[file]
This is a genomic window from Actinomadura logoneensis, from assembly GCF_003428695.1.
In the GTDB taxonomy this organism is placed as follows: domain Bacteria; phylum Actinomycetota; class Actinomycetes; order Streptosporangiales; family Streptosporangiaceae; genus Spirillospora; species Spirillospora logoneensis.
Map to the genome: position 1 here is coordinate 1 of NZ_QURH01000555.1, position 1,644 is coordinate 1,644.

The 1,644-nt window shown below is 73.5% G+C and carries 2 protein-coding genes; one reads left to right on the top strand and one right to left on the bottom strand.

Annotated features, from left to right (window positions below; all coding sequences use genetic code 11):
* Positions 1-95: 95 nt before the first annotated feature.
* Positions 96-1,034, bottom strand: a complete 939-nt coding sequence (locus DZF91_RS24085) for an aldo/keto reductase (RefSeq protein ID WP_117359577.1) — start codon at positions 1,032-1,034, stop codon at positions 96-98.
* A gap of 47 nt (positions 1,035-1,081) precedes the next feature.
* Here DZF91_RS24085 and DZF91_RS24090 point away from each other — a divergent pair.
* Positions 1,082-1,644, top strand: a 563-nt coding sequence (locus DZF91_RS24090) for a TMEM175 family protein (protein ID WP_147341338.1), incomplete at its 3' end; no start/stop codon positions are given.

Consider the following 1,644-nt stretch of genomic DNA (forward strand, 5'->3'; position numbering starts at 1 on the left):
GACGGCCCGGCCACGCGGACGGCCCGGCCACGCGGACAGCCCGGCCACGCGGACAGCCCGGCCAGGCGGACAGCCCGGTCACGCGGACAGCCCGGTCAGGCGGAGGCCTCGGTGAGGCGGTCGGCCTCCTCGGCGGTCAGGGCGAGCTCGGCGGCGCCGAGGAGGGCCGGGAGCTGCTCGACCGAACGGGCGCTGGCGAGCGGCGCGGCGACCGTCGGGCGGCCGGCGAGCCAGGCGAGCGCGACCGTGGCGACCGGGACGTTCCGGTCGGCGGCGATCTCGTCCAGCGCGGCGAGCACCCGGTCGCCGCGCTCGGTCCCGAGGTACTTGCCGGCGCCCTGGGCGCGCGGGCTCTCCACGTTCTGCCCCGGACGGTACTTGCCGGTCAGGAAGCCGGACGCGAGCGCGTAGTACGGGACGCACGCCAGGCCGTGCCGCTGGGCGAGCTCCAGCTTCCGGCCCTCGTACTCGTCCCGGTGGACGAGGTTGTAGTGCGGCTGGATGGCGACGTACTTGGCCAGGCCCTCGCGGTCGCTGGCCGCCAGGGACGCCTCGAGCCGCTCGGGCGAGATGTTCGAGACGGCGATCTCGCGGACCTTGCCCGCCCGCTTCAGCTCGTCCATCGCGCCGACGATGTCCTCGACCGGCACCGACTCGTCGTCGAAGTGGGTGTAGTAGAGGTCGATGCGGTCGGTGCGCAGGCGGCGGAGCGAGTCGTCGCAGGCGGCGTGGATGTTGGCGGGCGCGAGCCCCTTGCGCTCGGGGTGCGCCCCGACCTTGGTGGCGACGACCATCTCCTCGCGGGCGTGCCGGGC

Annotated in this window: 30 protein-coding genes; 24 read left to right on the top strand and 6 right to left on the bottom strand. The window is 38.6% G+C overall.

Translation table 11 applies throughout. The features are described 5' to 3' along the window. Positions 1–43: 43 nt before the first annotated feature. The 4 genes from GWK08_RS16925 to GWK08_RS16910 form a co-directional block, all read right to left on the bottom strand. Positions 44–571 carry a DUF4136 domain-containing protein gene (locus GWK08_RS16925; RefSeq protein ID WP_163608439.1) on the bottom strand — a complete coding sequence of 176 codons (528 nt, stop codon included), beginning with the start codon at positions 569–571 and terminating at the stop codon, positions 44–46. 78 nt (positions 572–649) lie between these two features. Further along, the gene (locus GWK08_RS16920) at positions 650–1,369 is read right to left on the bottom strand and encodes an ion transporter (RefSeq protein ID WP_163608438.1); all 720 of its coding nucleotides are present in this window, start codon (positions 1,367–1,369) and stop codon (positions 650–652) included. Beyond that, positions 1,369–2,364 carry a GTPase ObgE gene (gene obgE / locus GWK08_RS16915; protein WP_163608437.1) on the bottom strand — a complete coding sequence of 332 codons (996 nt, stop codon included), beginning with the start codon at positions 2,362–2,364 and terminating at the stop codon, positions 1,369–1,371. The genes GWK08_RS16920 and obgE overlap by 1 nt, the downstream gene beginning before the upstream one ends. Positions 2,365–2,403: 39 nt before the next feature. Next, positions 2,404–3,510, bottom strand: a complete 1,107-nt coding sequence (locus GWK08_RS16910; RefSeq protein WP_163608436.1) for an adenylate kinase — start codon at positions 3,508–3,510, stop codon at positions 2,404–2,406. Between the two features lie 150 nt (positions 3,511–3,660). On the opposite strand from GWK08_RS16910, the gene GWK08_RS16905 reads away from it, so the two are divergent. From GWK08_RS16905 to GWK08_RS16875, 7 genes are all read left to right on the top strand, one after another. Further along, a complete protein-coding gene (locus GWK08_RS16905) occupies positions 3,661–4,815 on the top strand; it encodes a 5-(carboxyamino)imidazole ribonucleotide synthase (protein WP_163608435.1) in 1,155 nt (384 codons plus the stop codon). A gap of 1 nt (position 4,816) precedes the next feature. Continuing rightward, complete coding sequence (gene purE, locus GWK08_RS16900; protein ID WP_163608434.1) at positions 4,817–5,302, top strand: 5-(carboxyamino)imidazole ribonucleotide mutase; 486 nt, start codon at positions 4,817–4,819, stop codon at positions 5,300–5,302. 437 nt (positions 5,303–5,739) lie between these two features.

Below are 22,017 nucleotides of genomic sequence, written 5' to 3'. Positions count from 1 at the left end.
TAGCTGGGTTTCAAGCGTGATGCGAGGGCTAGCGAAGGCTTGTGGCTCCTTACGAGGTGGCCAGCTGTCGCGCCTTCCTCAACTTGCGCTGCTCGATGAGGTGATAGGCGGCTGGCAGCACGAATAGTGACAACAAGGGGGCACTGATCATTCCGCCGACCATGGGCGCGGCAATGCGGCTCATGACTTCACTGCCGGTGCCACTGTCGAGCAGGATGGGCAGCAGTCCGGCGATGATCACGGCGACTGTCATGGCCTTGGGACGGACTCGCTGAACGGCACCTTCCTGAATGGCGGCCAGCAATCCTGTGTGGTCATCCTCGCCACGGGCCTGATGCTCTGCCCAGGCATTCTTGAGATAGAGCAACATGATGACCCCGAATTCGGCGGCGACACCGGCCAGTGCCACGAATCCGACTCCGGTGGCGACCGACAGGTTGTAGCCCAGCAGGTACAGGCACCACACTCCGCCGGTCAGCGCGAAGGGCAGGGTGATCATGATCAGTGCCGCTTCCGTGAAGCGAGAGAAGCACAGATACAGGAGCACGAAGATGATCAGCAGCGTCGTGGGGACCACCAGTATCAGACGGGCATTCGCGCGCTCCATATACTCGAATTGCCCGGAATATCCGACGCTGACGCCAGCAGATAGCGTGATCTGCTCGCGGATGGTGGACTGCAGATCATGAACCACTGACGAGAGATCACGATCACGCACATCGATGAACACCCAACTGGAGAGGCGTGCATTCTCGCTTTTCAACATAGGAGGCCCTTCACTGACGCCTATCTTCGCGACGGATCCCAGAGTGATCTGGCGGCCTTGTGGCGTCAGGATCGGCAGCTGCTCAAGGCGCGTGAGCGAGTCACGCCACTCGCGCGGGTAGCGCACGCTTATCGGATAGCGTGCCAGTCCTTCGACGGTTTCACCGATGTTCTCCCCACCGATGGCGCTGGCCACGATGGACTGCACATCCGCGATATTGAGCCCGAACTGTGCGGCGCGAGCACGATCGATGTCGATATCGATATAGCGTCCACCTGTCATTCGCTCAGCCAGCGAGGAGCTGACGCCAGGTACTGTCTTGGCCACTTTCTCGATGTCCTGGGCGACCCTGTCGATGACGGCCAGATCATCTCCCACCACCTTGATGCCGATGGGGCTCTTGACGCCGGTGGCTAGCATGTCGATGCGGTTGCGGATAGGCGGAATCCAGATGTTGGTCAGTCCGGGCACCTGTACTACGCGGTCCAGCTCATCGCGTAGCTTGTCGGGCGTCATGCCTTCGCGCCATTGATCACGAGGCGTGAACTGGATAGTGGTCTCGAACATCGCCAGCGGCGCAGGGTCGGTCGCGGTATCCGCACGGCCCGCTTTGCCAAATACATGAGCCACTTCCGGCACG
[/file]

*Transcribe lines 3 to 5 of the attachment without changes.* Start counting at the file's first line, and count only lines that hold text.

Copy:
Map to the genome: position 1 here is coordinate 1 of NZ_QURH01000555.1, position 1,644 is coordinate 1,644.

The 1,644-nt window shown below is 73.5% G+C and carries 2 protein-coding genes; one reads left to right on the top strand and one right to left on the bottom strand.

Annotated features, from left to right (window positions below; all coding sequences use genetic code 11):